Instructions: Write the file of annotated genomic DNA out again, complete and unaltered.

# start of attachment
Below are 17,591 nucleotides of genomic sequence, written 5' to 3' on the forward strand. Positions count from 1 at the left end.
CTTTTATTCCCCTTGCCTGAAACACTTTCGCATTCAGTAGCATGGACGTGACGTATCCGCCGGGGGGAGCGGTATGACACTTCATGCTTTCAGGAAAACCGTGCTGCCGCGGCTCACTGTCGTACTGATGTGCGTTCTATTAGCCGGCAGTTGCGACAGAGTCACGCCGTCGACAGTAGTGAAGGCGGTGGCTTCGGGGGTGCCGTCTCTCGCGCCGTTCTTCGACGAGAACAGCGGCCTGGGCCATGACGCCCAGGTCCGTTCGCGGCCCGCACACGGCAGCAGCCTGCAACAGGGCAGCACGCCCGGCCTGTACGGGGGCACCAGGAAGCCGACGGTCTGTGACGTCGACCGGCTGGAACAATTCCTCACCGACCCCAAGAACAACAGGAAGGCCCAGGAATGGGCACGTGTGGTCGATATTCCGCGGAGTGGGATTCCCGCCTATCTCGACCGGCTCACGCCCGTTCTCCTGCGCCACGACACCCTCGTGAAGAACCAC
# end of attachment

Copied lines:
Below are 17,591 nucleotides of genomic sequence, written 5' to 3' on the forward strand. Positions count from 1 at the left end.
CTTTTATTCCCCTTGCCTGAAACACTTTCGCATTCAGTAGCATGGACGTGACGTATCCGCCGGGGGGAGCGGTATGACACTTCATGCTTTCAGGAAAACCGTGCTGCCGCGGCTCACTGTCGTACTGATGTGCGTTCTATTAGCCGGCAGTTGCGACAGAGTCACGCCGTCGACAGTAGTGAAGGCGGTGGCTTCGGGGGTGCCGTCTCTCGCGCCGTTCTTCGACGAGAACAGCGGCCTGGGCCATGACGCCCAGGTCCGTTCGCGGCCCGCACACGGCAGCAGCCTGCAACAGGGCAGCACGCCCGGCCTGTACGGGGGCACCAGGAAGCCGACGGTCTGTGACGTCGACCGGCTGGAACAATTCCTCACCGACCCCAAGAACAACAGGAAGGCCCAGGAATGGGCACGTGTGGTCGATATTCCGCGGAGTGGGATTCCCGCCTATCTCGACCGGCTCACGCCCGTTCTCCTGCGCCACGACACCCTCGTGAAGAACCAC